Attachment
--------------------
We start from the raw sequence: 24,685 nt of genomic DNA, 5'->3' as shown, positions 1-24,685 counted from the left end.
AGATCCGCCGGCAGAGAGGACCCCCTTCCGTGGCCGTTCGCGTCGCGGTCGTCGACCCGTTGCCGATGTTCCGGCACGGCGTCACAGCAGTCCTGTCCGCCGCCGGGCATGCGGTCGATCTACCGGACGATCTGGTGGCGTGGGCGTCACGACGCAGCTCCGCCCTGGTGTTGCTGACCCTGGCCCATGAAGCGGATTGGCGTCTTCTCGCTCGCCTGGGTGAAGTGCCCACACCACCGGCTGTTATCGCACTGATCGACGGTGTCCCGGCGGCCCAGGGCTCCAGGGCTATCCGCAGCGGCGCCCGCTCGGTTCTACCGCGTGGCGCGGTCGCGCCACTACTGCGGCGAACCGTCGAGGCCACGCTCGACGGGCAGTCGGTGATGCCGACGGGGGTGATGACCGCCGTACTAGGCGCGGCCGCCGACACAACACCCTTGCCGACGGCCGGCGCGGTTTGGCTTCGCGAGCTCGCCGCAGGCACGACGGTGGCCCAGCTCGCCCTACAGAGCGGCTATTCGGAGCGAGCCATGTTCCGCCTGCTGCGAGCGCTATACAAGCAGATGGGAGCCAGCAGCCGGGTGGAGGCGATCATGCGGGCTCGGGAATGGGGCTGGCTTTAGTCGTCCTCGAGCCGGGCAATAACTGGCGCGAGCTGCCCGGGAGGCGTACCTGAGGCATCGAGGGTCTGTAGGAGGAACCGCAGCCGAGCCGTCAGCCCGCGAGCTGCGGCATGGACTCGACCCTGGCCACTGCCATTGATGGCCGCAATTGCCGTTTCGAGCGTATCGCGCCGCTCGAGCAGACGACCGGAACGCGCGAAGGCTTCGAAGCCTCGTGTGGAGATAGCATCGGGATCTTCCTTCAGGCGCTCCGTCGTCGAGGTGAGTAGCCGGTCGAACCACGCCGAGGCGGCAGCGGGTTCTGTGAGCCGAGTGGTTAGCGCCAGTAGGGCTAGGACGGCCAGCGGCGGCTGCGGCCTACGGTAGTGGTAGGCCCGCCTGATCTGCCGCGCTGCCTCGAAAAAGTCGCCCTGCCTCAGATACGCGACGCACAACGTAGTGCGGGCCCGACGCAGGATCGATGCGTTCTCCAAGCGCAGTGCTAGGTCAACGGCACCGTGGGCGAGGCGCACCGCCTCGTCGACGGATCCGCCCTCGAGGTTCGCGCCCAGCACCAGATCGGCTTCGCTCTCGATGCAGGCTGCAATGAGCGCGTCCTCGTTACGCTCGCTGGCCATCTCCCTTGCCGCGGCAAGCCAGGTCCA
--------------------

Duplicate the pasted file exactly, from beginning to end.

We start from the raw sequence: 24,685 nt of genomic DNA, 5'->3' as shown, positions 1-24,685 counted from the left end.
AGATCCGCCGGCAGAGAGGACCCCCTTCCGTGGCCGTTCGCGTCGCGGTCGTCGACCCGTTGCCGATGTTCCGGCACGGCGTCACAGCAGTCCTGTCCGCCGCCGGGCATGCGGTCGATCTACCGGACGATCTGGTGGCGTGGGCGTCACGACGCAGCTCCGCCCTGGTGTTGCTGACCCTGGCCCATGAAGCGGATTGGCGTCTTCTCGCTCGCCTGGGTGAAGTGCCCACACCACCGGCTGTTATCGCACTGATCGACGGTGTCCCGGCGGCCCAGGGCTCCAGGGCTATCCGCAGCGGCGCCCGCTCGGTTCTACCGCGTGGCGCGGTCGCGCCACTACTGCGGCGAACCGTCGAGGCCACGCTCGACGGGCAGTCGGTGATGCCGACGGGGGTGATGACCGCCGTACTAGGCGCGGCCGCCGACACAACACCCTTGCCGACGGCCGGCGCGGTTTGGCTTCGCGAGCTCGCCGCAGGCACGACGGTGGCCCAGCTCGCCCTACAGAGCGGCTATTCGGAGCGAGCCATGTTCCGCCTGCTGCGAGCGCTATACAAGCAGATGGGAGCCAGCAGCCGGGTGGAGGCGATCATGCGGGCTCGGGAATGGGGCTGGCTTTAGTCGTCCTCGAGCCGGGCAATAACTGGCGCGAGCTGCCCGGGAGGCGTACCTGAGGCATCGAGGGTCTGTAGGAGGAACCGCAGCCGAGCCGTCAGCCCGCGAGCTGCGGCATGGACTCGACCCTGGCCACTGCCATTGATGGCCGCAATTGCCGTTTCGAGCGTATCGCGCCGCTCGAGCAGACGACCGGAACGCGCGAAGGCTTCGAAGCCTCGTGTGGAGATAGCATCGGGATCTTCCTTCAGGCGCTCCGTCGTCGAGGTGAGTAGCCGGTCGAACCACGCCGAGGCGGCAGCGGGTTCTGTGAGCCGAGTGGTTAGCGCCAGTAGGGCTAGGACGGCCAGCGGCGGCTGCGGCCTACGGTAGTGGTAGGCCCGCCTGATCTGCCGCGCTGCCTCGAAAAAGTCGCCCTGCCTCAGATACGCGACGCACAACGTAGTGCGGGCCCGACGCAGGATCGATGCGTTCTCCAAGCGCAGTGCTAGGTCAACGGCACCGTGGGCGAGGCGCACCGCCTCGTCGACGGATCCGCCCTCGAGGTTCGCGCCCAGCACCAGATCGGCTTCGCTCTCGATGCAGGCTGCAATGAGCGCGTCCTCGTTACGCTCGCTGGCCATCTCCCTTGCCGCGGCAAGCCAGGTCCA